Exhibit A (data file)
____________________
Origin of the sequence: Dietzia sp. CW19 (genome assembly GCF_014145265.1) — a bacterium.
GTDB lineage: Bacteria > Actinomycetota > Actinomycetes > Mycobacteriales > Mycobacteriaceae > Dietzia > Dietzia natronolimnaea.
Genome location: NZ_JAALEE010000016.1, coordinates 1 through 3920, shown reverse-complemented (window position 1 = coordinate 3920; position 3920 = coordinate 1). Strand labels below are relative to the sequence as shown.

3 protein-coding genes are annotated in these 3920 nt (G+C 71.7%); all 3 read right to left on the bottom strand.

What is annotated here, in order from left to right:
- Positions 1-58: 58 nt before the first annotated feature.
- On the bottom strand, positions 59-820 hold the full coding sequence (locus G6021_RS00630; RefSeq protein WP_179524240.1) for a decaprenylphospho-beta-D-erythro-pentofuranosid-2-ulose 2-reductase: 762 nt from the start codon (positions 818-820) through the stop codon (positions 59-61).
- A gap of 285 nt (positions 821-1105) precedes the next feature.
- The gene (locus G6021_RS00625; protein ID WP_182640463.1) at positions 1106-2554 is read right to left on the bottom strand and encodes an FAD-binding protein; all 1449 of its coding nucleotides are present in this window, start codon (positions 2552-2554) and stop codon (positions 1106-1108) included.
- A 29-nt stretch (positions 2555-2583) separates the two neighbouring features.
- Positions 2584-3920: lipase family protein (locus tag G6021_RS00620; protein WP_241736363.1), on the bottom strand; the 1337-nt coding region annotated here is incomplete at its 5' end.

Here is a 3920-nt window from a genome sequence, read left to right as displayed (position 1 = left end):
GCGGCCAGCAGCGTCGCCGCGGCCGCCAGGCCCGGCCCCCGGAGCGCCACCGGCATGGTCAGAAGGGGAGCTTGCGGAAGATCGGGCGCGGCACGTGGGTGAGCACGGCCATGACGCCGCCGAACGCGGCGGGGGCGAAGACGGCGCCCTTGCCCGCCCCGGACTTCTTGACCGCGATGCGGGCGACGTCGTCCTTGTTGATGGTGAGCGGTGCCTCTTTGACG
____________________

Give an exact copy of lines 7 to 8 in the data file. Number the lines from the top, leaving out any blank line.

- On the bottom strand, positions 59-820 hold the full coding sequence (locus G6021_RS00630; RefSeq protein WP_179524240.1) for a decaprenylphospho-beta-D-erythro-pentofuranosid-2-ulose 2-reductase: 762 nt from the start codon (positions 818-820) through the stop codon (positions 59-61).
- A gap of 285 nt (positions 821-1105) precedes the next feature.